LACK OF TRANSPARENCY
The cost of treating various diseases varies widely in part because of the lack of transparency and reference pricing needed to keep costs in control, Jones said. For example, he said the cost for a CT scan was $343 in one hospital and $2,283 for the exact same test in another hospital.

“That sounds crazy right, but it’s virtually impossible for consumers to find out what their insurance companies pay doctors and hospitals for procedures, despite that 69% of consumers are in favor of knowing,” Jones said. “Also most hospitals do give cash discounts, but they don’t tell that to patients, who are seeing the highest deductibles in history.”

“Imagine if the costs of services were known by all and totally transparent. Consumers could shop around and have better control of the costs. The system simply doesn’t allow it,” he added. “If I want to watch a movie, I can use NetFlix, RedBox, Fandango or some other service but I know what each option costs. Shouldn’t we have that same opportunity with healthcare.”

The lack of price transparency and interoperability from facility to facility is a big reason why costs continue to increase at a time when other industries have been able to use technology to keep prices in check, according to Jones.

RISING COSTS
The Bureau of Economic Analysis recently released data detailing how much the U.S. spends to treat different diseases and medical conditions. The top three spending disease categories in 2013 were: symptoms, including check-ups, and some preventative services; circulatory; and musculoskeletal. These were also the top three spending categories in 2012.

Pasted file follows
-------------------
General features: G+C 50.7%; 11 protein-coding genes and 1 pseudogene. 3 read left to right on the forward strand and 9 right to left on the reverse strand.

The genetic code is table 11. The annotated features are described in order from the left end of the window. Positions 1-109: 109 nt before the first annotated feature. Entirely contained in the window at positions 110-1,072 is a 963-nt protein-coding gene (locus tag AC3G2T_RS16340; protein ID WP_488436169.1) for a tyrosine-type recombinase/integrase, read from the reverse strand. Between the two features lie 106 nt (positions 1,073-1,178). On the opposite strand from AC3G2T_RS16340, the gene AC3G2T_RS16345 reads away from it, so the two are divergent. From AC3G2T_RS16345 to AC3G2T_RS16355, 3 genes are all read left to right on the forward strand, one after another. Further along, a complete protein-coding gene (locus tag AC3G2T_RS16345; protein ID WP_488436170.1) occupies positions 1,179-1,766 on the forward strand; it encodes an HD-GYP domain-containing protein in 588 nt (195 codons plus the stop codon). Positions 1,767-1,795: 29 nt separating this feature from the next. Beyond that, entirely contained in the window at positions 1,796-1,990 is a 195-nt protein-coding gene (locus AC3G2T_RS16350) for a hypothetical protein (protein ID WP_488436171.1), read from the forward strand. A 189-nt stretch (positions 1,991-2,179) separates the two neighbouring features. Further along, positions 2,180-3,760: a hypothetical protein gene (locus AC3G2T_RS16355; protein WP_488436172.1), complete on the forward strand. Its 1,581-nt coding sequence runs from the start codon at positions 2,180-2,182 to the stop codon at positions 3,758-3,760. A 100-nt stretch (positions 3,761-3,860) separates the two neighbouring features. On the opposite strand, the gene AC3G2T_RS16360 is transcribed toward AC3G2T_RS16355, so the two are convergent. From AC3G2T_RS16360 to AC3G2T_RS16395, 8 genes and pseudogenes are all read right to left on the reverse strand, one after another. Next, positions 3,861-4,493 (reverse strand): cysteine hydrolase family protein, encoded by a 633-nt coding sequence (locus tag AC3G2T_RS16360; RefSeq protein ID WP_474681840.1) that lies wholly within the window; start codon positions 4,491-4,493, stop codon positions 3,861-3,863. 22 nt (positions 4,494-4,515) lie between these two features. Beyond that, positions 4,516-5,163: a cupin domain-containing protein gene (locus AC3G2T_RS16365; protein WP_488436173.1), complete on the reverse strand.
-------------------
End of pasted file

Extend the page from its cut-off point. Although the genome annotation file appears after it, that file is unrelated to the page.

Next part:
The symptoms category, which also includes allergies and flu-like symptoms, topped growth in spending by increasing $13.5 billion between 2012 and 2013. That was followed by the musculoskeletal category at $7.9 billion in growth. Circulatory spending came in at $240 million.

The cost of treating digestive conditions, such as abdominal hernia and appendicitis, grew at the fastest pace in 2013, increasing at 6.9%, or 1% faster than average rate logged from 2000 to 2012. The price of treating mental illness grew at the slowest pace, rising just 0.5% in 2013, 2% slower than the average rate from 2000-2012.

The Kaiser Family Foundation recently reported health insurance premiums for consumers shopping on the ObamaCare marketplaces sites rose an average of 25% for 2017.

DISRUPTIVE TECHNOLOGY
Jones said information is power and patients need more when it comes to their healthcare. He believes transparency will come as new technologies seek to disrupt the system. He said the four biggest areas of potential disruption are:
• Artificial intelligence with hospitals using IBM Watson in certain applications;
• Immunotherapies that might use a mutated flu virus mutate it to hunt down and eradicate cancer cells;
• Genetic editing is also being explored, but primarily for agriculture use; and
• 3D printing applications for organ and tissue repair is emerging.

“Replicating an organ or system prior to surgery so that doctors can map out the procedure and perfect it is a great use of this technology. I have seen it and the 3D organs looks incredibly real in every way,” Jones said.